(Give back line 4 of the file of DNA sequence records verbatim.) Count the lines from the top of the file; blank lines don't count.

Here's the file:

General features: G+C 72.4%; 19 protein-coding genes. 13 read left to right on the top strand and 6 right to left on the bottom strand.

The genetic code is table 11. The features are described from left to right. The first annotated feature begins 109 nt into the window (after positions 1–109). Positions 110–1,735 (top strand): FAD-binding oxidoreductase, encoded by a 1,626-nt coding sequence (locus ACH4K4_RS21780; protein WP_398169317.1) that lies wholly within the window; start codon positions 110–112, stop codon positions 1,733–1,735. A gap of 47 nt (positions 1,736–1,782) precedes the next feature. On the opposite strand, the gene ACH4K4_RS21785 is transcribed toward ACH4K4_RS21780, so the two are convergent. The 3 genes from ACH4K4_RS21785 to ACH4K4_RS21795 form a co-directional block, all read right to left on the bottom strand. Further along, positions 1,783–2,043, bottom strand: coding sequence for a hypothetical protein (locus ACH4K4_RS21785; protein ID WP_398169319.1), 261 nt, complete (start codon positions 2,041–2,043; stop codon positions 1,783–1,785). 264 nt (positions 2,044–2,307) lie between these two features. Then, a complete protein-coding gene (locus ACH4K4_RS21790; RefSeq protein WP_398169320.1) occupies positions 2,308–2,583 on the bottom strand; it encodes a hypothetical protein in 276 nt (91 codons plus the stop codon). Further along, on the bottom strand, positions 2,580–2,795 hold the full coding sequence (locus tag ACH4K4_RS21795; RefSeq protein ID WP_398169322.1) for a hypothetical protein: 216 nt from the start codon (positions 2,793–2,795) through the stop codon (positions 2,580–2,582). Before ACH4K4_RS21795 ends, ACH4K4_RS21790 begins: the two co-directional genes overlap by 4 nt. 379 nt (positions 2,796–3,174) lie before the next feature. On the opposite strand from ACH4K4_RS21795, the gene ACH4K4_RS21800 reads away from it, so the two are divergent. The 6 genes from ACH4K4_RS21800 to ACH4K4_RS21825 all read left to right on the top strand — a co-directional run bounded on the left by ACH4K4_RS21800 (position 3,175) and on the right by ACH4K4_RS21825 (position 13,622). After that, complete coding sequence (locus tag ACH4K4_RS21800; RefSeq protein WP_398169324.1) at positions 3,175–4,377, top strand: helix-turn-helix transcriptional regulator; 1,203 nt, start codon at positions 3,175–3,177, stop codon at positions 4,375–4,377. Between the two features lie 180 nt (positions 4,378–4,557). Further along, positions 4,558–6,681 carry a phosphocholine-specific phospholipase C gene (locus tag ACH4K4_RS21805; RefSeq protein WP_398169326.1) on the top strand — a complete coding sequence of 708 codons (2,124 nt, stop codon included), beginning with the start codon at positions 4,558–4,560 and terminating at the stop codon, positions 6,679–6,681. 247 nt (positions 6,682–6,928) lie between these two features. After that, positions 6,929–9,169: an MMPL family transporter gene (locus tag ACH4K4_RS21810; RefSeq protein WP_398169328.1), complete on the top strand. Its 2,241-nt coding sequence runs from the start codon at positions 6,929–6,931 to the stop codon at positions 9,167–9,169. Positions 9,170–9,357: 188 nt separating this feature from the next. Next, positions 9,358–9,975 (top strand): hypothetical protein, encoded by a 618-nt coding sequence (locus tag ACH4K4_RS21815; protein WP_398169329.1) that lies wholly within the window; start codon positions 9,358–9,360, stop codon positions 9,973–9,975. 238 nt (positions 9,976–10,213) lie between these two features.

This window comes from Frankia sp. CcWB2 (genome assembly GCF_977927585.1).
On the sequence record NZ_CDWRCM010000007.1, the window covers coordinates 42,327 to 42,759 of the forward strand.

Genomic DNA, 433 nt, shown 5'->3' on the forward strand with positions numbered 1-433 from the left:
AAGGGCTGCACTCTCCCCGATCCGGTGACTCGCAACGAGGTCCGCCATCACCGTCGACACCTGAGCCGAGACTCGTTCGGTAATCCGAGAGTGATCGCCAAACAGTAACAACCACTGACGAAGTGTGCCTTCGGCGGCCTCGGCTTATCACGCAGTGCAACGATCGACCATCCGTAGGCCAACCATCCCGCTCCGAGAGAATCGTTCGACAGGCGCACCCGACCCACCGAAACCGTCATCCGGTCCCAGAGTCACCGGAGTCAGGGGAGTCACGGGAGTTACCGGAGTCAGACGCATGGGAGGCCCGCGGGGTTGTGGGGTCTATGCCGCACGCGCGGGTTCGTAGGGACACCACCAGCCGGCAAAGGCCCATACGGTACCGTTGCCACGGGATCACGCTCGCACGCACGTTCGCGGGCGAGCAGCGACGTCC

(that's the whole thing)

On the sequence record NZ_CDWRCM010000007.1, the window covers coordinates 42,327 to 42,759 of the forward strand.